It was the countdown to Tuesday’s Coronado city council election and candidate Don Zub wasn’t blasting his opponents — he was bitching about his supporters. “They’ll wear my buttons, come to my parties, drink my liquor, smoke my dope, even tell me they hope I win,” Zub groused. “But get up at 8:00 a.m. and vote for me? No way.” Zub’s dismal polling predictions came true; he finished fifth among five candidates, with 158 votes. But that’s still 156 more than he had divined. “I know I’ll get at least two votes.” Zub predicted before the election. “Mine and a very close personal friend’s.”
Given his campaign promises, could the 24-year-old former Navy frogman have expected more? In no particular order of preference, Zub proposed the following shakeups in Coronado’s lifestyle: legalized marijuana, beer drinking at the beach, an end to leash laws for dogs (Zub would outlaw leashes), and a return to trans-bay ferry service, made economically feasible by his promised destruction of the Coronado Bridge. There would be a new nightclub on quiet Glorietta bay, a reef for surfers on North Island’s beach, and a city-run skateboard park. Financing would come from the six-million dollar city general fund, which Zub says he’s not afraid to commit to the public good. Deficits would be erased by a unique, easily enforced sailor tax. “Every time you see a sailor, you ask him for a buck,” Zub advised Coronadans. “If he doesn’t give it to you, arrest him.”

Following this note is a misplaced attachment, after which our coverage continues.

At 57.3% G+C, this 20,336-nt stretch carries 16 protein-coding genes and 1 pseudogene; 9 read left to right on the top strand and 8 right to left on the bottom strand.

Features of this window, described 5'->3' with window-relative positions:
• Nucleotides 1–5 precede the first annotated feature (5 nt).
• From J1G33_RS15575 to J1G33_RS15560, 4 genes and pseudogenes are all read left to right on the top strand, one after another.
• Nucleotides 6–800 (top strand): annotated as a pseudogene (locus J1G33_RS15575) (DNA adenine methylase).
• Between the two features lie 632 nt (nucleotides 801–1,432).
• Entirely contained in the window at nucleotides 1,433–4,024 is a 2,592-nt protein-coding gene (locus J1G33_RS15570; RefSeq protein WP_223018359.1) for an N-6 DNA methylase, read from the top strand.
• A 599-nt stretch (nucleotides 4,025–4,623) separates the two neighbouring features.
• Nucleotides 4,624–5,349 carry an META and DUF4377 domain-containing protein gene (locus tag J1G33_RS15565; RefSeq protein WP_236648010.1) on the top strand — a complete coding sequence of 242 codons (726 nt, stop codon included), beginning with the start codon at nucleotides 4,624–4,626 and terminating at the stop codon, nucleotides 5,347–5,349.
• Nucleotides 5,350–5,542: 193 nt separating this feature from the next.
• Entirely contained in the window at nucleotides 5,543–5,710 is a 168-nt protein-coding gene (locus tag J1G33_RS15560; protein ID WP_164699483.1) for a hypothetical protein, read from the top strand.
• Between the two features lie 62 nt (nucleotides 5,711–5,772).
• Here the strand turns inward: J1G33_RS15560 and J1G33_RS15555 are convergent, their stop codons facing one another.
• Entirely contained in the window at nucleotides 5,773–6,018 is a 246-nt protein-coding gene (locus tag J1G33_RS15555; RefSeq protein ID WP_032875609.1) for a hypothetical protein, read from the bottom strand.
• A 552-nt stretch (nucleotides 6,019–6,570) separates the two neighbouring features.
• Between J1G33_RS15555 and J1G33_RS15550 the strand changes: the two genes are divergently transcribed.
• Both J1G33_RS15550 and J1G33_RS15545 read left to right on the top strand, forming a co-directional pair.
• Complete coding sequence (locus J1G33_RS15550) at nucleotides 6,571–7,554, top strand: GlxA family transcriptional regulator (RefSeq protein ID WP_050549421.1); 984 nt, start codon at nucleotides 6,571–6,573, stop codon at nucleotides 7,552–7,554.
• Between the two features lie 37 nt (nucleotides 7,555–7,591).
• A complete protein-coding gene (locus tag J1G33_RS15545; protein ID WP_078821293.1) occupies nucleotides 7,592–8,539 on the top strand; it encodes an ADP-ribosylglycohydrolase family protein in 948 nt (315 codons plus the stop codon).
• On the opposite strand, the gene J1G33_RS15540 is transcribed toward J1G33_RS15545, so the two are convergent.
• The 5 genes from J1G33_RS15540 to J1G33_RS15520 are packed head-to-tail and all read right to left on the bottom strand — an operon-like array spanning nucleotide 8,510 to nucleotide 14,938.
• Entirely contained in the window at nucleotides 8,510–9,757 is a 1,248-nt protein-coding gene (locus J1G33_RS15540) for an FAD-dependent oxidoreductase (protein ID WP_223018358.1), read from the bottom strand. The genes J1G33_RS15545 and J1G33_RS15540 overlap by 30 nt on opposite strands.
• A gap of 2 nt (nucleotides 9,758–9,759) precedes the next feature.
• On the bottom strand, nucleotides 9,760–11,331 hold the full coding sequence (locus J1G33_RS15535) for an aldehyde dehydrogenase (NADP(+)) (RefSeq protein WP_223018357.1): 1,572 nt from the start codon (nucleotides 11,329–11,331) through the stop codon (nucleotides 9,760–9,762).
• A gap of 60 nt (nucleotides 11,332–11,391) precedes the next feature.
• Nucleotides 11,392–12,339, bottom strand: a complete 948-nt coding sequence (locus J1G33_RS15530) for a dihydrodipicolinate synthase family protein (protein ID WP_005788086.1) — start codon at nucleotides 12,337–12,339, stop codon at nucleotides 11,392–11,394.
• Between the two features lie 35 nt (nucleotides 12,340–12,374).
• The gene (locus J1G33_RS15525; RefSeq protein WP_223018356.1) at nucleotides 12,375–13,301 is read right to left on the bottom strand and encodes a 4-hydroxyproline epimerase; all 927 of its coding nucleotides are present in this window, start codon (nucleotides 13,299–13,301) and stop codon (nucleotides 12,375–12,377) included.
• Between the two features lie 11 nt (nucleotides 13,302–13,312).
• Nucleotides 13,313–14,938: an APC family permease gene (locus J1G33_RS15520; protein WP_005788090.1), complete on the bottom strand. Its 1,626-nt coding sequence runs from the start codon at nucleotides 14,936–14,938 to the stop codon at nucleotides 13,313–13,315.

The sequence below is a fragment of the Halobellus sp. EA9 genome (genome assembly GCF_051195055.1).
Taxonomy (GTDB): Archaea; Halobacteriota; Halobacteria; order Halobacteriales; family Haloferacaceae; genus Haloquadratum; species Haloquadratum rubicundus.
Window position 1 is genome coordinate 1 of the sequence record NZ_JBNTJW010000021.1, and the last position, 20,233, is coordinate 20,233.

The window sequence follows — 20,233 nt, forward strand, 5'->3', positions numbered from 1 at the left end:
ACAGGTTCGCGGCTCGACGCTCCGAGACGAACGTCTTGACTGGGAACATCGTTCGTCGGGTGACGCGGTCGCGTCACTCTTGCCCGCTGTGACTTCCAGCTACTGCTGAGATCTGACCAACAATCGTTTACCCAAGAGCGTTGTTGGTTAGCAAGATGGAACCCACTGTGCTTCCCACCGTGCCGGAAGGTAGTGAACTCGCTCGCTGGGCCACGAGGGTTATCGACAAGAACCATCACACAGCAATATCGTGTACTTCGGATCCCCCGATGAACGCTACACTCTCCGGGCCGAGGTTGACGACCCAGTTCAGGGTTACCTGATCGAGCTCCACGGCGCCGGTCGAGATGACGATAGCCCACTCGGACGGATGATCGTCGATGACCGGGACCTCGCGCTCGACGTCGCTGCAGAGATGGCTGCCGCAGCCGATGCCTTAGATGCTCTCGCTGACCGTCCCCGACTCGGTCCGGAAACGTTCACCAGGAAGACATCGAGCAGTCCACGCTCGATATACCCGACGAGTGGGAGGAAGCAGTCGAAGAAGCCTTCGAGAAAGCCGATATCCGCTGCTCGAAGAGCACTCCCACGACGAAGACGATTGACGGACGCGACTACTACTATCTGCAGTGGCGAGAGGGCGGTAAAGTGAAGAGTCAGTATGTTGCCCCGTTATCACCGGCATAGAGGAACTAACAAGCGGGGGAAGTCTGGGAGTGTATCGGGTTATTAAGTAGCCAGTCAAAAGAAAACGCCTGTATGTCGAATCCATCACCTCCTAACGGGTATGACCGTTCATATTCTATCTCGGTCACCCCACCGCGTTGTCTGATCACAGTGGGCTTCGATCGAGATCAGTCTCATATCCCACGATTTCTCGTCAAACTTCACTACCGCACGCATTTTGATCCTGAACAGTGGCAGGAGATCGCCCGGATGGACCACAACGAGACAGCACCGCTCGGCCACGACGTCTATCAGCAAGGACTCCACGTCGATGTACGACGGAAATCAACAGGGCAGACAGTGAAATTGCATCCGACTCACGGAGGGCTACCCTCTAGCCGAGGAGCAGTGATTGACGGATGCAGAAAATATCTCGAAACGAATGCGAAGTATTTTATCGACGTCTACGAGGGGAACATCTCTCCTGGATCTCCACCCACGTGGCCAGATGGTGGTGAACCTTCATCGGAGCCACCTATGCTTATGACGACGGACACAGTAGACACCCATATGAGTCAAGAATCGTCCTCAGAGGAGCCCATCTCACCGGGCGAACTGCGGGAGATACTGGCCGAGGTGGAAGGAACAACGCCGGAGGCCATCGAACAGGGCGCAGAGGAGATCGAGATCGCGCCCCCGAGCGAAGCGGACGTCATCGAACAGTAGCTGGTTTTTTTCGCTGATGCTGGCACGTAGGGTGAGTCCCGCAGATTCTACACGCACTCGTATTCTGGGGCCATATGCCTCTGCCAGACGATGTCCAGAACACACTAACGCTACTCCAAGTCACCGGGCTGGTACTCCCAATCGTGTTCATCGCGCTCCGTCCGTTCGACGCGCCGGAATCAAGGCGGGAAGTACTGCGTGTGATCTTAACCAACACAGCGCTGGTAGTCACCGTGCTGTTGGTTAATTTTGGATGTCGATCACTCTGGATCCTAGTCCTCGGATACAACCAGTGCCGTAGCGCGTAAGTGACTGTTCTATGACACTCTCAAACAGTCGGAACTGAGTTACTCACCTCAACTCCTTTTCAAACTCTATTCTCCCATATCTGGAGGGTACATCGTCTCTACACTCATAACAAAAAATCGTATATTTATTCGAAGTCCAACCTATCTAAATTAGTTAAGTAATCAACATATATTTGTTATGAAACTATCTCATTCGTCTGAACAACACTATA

Undaunted by his last place finish, Zub is busy scheming for next spring’s mayoral race. He pledges no changes in his campaign platform, though he may revamp his fundraising techniques. In the council race, Zub raised $291 and spent it all on a pre-election “beer tasting” party (though there was one beer, Schlitz) for 250 friends and supporters.